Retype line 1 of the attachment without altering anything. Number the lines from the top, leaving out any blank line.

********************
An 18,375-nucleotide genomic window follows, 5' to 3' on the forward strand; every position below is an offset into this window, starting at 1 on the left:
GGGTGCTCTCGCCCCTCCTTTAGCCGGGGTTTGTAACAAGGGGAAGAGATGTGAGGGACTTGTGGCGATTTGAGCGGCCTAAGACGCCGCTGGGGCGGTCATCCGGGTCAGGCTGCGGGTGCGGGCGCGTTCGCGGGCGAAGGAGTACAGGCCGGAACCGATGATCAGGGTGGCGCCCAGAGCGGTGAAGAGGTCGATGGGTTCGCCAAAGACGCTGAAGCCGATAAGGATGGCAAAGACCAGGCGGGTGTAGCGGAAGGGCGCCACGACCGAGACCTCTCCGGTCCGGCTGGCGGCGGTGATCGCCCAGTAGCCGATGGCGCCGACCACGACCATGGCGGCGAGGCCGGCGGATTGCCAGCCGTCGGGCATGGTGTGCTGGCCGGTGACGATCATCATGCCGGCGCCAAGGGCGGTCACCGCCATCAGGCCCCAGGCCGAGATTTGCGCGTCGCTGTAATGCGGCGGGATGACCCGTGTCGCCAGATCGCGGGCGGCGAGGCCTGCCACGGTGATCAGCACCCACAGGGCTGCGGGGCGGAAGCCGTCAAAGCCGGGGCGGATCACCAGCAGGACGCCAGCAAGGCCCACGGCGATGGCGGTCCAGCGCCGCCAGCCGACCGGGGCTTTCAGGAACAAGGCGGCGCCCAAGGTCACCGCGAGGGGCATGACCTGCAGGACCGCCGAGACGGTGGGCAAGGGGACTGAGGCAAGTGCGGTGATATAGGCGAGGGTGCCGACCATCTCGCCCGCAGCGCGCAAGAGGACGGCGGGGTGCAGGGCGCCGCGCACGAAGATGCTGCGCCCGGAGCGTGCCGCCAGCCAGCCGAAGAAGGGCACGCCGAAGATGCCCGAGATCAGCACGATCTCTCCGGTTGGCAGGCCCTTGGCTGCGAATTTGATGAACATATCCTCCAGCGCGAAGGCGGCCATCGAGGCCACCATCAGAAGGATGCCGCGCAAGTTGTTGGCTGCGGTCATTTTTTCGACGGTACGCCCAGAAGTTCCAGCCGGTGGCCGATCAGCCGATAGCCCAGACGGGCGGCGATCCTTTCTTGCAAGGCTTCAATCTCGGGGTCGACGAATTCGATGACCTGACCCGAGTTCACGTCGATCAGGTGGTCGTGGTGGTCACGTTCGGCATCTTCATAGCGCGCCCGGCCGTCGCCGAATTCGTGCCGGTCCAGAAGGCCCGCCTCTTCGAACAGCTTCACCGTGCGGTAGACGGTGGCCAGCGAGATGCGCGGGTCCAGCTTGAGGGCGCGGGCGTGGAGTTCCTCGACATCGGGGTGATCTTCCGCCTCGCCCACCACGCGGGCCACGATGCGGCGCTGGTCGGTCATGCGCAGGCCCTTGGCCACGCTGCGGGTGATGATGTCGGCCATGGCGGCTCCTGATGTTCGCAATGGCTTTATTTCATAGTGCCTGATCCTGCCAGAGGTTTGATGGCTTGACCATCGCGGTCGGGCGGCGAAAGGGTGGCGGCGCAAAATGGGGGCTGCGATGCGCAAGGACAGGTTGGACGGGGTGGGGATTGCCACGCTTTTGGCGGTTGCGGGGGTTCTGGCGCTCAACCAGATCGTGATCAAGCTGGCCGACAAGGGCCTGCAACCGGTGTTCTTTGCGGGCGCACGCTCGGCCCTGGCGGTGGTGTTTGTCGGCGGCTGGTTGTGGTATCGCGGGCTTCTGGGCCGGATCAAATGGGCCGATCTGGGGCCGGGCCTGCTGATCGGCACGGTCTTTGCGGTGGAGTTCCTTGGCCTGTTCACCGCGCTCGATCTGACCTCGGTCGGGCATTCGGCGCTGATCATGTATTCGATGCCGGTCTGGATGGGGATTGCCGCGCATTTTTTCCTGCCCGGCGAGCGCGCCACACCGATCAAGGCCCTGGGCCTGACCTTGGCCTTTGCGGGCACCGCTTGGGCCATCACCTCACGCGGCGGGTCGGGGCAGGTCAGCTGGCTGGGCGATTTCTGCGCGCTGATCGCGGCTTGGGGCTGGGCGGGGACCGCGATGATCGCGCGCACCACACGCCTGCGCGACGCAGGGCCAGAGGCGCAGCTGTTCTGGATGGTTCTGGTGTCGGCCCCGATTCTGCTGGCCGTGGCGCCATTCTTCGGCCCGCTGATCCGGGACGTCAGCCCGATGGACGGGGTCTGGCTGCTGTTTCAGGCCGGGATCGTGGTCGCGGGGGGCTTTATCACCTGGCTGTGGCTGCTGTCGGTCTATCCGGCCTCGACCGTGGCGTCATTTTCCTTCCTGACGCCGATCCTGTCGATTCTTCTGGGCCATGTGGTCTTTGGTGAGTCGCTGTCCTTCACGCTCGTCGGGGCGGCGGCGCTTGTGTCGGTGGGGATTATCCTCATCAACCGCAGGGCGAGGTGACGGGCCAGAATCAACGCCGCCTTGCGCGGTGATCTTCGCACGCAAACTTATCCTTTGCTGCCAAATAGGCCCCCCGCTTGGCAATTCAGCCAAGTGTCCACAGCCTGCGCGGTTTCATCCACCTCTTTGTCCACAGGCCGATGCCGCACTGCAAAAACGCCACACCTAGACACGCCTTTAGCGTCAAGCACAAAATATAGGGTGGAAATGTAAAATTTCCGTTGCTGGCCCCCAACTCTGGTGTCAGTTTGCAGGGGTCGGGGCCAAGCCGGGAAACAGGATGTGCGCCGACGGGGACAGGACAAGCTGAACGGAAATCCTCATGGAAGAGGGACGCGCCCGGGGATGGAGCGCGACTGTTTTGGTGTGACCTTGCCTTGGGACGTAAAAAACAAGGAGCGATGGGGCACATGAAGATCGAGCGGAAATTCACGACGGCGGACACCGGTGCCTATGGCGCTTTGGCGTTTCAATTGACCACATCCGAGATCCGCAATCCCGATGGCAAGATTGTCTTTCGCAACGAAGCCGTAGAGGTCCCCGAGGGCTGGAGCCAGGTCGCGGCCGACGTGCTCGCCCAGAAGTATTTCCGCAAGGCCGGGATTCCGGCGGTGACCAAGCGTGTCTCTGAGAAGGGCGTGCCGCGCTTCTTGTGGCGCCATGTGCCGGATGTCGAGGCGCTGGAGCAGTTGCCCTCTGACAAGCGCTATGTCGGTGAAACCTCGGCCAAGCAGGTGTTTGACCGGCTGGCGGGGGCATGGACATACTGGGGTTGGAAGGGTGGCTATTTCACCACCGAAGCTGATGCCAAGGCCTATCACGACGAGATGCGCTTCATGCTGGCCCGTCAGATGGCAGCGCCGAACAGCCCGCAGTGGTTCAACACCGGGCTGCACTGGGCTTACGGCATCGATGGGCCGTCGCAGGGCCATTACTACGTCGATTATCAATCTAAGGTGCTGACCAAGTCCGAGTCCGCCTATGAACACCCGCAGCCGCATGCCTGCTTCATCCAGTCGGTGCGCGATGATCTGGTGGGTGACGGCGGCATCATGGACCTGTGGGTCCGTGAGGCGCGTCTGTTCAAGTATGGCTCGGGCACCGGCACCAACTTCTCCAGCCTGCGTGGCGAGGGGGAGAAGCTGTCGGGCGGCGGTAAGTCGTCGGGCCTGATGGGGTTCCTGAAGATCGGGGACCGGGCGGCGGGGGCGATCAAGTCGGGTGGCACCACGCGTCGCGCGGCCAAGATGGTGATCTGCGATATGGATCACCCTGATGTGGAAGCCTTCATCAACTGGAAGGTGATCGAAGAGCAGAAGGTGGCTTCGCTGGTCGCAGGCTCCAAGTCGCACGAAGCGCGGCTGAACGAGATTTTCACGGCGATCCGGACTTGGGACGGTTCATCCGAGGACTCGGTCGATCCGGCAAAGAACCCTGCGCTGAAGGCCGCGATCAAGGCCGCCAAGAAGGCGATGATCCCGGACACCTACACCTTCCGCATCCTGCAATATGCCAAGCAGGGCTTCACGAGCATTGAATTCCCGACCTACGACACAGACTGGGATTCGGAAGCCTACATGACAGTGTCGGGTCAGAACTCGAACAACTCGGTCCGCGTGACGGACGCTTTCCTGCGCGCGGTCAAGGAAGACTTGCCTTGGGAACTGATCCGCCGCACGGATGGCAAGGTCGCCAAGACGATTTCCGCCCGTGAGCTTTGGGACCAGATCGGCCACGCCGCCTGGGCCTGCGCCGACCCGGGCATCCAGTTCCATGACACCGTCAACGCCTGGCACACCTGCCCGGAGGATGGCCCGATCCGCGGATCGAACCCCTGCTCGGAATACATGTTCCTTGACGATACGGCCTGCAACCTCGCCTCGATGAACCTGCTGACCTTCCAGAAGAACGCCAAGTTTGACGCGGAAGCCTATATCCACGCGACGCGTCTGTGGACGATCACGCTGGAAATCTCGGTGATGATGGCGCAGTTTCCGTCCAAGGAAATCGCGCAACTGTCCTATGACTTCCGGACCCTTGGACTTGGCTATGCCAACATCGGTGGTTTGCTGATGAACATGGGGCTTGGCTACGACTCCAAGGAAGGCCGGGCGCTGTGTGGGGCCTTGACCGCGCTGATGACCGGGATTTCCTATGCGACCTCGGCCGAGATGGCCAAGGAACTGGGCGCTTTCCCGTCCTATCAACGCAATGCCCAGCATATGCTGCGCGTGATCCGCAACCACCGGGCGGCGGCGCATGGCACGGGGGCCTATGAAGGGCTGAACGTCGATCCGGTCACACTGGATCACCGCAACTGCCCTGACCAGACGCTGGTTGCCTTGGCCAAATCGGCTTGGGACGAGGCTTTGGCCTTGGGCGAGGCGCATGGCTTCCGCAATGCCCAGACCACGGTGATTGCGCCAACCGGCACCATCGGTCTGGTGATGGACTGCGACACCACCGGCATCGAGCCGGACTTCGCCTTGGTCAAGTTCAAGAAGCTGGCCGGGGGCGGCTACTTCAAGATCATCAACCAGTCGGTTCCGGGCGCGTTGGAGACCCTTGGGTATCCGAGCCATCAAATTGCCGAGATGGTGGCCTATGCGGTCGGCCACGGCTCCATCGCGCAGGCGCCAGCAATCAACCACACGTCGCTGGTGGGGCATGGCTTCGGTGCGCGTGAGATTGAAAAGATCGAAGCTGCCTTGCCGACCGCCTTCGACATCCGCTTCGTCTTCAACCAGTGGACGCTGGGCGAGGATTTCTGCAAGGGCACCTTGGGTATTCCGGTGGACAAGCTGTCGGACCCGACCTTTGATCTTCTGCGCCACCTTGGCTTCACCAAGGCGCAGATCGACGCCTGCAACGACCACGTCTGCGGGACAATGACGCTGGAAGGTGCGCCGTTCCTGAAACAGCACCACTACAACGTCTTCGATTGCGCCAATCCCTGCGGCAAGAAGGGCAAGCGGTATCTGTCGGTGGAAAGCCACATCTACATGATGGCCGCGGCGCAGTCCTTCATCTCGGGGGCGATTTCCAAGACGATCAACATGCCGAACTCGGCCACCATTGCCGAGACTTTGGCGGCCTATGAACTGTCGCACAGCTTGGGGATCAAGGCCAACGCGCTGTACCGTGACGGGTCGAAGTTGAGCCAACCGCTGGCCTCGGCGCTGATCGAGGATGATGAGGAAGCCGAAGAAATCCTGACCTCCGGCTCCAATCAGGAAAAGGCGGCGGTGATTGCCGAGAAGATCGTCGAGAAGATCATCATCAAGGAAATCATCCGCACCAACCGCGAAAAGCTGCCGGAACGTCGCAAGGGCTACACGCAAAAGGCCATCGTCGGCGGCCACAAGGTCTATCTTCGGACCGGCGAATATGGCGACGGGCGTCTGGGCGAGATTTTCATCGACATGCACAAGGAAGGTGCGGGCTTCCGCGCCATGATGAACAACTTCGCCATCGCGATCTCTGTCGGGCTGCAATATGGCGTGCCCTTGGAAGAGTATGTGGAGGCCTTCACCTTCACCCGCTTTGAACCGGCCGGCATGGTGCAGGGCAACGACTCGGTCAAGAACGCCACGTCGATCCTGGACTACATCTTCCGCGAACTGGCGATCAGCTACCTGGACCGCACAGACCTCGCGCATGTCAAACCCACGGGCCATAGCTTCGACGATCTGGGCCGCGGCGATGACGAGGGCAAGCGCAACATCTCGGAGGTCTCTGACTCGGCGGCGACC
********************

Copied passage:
An 18,375-nucleotide genomic window follows, 5' to 3' on the forward strand; every position below is an offset into this window, starting at 1 on the left: